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Titanium pilot plant launched at CSIR
Science and Technology Minister Derek Hanekom
Photo: Duane Daws
Science and Technology Minister Derek Hanekom
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7th June 2013
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Science and Technology Minister Derek Hanekom has hailed the opening of the Council for Scientific and Industrial Research's (CSIR's) titanium pilot plant as "quite a great moment". He officially inaugurated the plant on Friday, at the CSIR campus, in Pretoria.

"What we are doing today is moving from a resources-based economy to a knowledge-based economy, creating high-quality jobs," he highlighted in extemporised remarks, in place of his official keynote address, which he did not deliver, explaining that it simply repeated what previous speakers at the opening function had already said. "We are facing massive economic challenges. Times are tough. We need these giant leaps."

"This is a pilot plant, but it is something new, something patented," he enthused, noting that the project promises to position South Africa as a competitive player in the global titanium sector. He added that the next step would be a semicommercial titanium powder plant.

It is expected that, in two or three years, the construction of a semicommercial plant (not on the CSIR site) will follow. This will have a capacity of 500 t/y. This step will need an industrial partner. If all goes well, this would be followed by the setting up of a full commercial plant, some eight to ten years from now, with a production capacity of 20 000 t/y.

"We're aiming at 2017 for the next [semicommercial] level -- about 500 t/y [production capacity], moving on to a 20 000 t/y [fully commercial] plant," he reported. "That is on a different scale. But we think it's achievable."

Successfully creating an economically competitive titanium powder production industry in South Africa would be worth between $3-billion and $5-billion to the economy. But it would also open the way to the establishment of an industry using titanium powder in additive manufacturing and three-dimensional printing, to manufacture high quality, high-technology products for the aerospace and other high-tech industries. He pointed out that his department was already supporting local research and development in these fields, such as the Aeroswift project to make aerospace parts by additive manufacturing. This project involved local and international aerospace companies.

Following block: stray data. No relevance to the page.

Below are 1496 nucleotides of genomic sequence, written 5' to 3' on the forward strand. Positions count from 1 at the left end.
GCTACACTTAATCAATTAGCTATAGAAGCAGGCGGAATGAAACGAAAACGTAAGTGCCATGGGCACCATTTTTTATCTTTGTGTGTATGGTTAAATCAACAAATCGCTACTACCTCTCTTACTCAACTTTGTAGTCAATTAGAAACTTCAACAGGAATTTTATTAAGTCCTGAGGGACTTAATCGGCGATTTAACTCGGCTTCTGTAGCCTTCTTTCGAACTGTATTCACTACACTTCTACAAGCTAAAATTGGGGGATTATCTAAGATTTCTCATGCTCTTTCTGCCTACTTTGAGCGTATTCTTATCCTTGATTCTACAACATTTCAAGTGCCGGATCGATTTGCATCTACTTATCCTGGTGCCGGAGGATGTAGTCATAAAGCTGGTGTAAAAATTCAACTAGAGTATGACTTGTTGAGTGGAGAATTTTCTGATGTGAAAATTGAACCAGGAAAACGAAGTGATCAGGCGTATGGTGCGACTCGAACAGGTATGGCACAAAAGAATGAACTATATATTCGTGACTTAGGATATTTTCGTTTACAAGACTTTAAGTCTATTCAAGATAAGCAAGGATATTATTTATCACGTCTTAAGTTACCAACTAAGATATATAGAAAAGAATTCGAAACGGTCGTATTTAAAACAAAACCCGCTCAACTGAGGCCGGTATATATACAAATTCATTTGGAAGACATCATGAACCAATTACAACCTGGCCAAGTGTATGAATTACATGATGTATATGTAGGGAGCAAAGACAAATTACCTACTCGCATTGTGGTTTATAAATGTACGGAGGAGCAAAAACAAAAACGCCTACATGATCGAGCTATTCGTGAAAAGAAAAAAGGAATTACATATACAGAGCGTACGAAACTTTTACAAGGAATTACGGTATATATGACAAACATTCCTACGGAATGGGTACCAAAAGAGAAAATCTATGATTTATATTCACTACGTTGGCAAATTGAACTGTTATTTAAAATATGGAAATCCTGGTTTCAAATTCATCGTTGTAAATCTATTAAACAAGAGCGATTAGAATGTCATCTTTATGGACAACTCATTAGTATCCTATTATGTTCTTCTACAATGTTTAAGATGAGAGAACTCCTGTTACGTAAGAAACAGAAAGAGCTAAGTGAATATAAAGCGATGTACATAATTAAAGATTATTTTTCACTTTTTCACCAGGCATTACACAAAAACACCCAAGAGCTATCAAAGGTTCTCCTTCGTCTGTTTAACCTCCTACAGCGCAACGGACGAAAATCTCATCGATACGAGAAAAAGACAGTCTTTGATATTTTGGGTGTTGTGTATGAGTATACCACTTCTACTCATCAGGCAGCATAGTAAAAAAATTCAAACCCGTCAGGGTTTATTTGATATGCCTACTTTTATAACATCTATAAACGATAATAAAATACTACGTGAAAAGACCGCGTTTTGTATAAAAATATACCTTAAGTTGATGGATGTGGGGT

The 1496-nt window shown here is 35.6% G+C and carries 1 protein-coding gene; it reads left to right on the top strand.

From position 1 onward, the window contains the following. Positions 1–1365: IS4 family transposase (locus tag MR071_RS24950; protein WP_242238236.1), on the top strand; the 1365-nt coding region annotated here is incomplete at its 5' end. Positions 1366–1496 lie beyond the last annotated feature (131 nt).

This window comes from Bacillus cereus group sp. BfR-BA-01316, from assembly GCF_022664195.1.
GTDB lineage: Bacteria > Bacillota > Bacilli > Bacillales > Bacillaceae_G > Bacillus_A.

"We are really making progress in making these customised, especially aerospace, parts," affirmed Hanekom. "We've come a long way. We've got a long way to go. The possibilities are immense. We are shifting our economy to a more cost-competitive knowledge economy. We have the people, we have the knowledge."

CSIR CEO Dr Sibusiso Sibisi reaffirmed his organisation's support for the beneficiation of the country's minerals. "We at the CSIR are unequivocally committed to the beneficiation of our natural resources – getting involved in making products, having an industry founded upon our mineral resources," he said on Friday, speaking at the opening of the CSIR's titanium pilot plant.

Referring to the new pilot plant, he remarked that it showed that the CSIR, the entire national system of innovation and industry were cooperating to create a new industry. "This event today ... marks a fundamental milestone, not just for the CSIR, but also the country."

CSIR Materials Science and Manufacturing unit research group leader Dr Dawie van Vuuren, in his address at the function, noted that South Africa had the second-largest titanium reserves in the world. However, apart from a small (by global standards) production of pigment, the extent of beneficiation currently undertaken in the country was the production of titanium dioxide. While this is more valuable than raw ilmenite (which is worth about $0.29/kg), at a value of some $0.80/kg it was much less valuable than meal titanium in sponge form (the price of which is around $50/kg), let alone in ingot form (some $80/kg).

The aim of the pilot plant is to test and evaluate technologies developed by the CSIR that, it is hoped, will produce titanium powder significantly more cheaply than existing processes, and in a continuous manner and not, as now, in a batch process. "You can go from titanium powder to titanium products. But titanium powder is rather expensive to produce," explained Van Vuuren. "All in all, we believe we will have a lower-cost process."


Edited by: Creamer Media Reporter


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